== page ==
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Warne: Anderson threatened to punch Bailey

ESPNcricinfo staff
November 25, 2013 « Wenger: It's in our interests to finish top | Chartbeat test »
Michael Clarke and James Anderson were involved in a heated exchange at the end of the first Test © Getty Images
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Shane Warne has called the ICC's decision to fine Michael Clarke "a disgrace", claiming that Clarke was only standing up for his players after James Anderson threatened to punch George Bailey in the face.

No such comment from Anderson was aired on the television coverage via the stump microphone but Warne, who was commentating on the Gabba Test for Channel Nine and Sky Sports, tweeted on Monday night that "we all heard Anderson's sledge that led to Clarke reacting".

Clarke and Anderson were involved in a heated discussion during the final stages of Australia's victory in Brisbane on Sunday and the stump microphone picked up Clarke telling Anderson he should "get ready for a broken f***ing arm".

Clarke was subsequently fined 20 per cent of his match fee for a breach of the ICC Code of Conduct for the comments but Warne claimed in a series of tweets on Monday that Clarke had only "stuck up for his debutant Bailey".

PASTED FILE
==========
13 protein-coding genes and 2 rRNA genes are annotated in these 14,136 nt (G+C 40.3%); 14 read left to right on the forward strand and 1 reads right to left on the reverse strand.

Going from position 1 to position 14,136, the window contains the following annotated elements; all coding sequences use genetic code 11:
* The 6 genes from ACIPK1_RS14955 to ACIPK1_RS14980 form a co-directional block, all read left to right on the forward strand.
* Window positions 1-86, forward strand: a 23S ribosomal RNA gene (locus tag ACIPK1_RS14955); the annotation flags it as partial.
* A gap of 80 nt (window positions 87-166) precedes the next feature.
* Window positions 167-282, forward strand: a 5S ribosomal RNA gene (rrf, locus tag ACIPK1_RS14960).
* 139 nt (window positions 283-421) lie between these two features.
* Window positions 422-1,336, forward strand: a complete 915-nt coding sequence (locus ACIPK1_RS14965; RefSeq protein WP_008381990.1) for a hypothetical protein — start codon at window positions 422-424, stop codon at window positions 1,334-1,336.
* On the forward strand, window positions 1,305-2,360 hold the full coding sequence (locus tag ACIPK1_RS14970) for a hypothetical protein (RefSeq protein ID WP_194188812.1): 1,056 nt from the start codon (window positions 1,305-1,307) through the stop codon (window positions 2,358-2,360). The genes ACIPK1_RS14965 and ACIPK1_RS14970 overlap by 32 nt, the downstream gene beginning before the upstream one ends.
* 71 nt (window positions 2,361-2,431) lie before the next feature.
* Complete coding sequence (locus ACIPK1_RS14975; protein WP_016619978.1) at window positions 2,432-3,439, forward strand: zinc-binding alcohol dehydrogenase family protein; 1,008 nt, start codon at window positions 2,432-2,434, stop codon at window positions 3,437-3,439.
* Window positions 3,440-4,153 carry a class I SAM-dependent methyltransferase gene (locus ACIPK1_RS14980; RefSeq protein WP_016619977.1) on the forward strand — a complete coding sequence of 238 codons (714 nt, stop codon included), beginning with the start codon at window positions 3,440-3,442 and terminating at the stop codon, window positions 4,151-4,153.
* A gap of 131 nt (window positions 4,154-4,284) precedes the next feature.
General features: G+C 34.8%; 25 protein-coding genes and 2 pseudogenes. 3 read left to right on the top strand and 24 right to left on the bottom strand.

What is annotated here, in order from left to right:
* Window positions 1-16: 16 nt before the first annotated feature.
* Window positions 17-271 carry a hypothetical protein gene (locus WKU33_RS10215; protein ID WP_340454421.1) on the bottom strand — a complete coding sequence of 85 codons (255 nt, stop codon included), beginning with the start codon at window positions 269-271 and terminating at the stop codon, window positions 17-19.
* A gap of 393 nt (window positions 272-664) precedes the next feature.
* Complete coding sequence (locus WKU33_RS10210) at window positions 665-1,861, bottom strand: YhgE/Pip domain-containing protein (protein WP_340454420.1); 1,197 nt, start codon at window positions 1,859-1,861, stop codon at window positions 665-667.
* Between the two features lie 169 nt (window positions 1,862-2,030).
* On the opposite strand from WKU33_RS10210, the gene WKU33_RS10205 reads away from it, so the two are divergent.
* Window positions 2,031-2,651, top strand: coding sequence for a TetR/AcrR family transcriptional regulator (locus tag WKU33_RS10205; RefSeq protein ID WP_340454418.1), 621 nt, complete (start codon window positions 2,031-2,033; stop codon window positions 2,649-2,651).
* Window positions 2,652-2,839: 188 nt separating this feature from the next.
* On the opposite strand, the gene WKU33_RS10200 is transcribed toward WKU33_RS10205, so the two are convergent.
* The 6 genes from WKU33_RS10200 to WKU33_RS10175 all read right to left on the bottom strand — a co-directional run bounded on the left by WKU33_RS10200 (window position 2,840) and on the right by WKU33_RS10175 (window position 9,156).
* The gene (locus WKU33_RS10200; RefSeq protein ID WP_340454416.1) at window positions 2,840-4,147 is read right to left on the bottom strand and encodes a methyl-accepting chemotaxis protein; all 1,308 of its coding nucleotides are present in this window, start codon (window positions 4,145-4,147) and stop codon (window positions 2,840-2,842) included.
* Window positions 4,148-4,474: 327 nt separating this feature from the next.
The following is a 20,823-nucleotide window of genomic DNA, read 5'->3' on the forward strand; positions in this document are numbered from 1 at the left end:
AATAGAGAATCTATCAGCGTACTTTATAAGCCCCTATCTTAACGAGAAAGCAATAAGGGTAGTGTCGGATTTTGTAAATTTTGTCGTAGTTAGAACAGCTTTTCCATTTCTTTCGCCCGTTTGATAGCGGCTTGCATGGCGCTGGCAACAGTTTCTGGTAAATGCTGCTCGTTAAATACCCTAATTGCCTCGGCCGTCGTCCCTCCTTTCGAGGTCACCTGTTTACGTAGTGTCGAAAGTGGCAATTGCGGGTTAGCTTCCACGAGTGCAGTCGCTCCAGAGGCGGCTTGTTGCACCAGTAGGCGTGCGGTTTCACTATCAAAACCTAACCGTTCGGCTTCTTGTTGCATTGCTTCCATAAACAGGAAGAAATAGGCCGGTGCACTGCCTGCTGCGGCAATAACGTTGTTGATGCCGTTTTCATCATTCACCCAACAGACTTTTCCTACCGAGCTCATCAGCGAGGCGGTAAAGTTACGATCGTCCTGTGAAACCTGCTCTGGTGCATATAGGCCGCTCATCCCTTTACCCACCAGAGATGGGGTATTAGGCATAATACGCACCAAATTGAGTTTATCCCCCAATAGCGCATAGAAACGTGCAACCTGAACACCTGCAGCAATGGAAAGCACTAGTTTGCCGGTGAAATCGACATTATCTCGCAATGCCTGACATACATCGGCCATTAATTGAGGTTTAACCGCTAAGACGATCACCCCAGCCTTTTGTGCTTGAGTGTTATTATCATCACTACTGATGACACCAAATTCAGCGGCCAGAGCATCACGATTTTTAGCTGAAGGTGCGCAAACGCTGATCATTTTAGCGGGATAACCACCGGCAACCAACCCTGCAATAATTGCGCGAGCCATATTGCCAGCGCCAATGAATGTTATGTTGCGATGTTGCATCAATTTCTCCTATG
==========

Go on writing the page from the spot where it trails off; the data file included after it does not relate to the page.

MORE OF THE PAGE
"On another note, I think it's a disgrace that @MClarke23 has been fined. What about what Jimmy Anderson said to Bailey, which wasn't heard," Warne initially tweeted. "@MClarke23 stuck up for his debutant Bailey as he should have too as Capt after Anderson said he wanted to punch Bailey in the face!

"Unfortunately only Clarke's reaction to Anderson's was heard live, we all heard Anderson's sledge that led to Clarke reacting! To me it should just stay out in the middle. They all shook hands had a giggle & moved on. By fining Clarke it's made a big deal out of it.

"Everyone should have just laughed, moved on & be thankful for ashes fever. Bring on Adelaide I'm sure both teams are saying. As an international sportsman, if you decide to dish it out sledging you have to be prepared to cop it back too & not complain."

Bailey was fielding under the helmet in close during the final stages of the match and was seen exchanging words with Anderson, the England No. 11.

Bailey was asked about the incidents when he arrived in Hobart on Monday but he was unwilling to elaborate on what had led to Anderson approaching him. "I'm not sure, he must have been a bit upset by the way the game was going, I guess," Bailey said.

Clarke accepted the charge laid by on-field umpire Kumar Dharmasena and third official Marais Erasmus, meaning there was no need for a disciplinary hearing.

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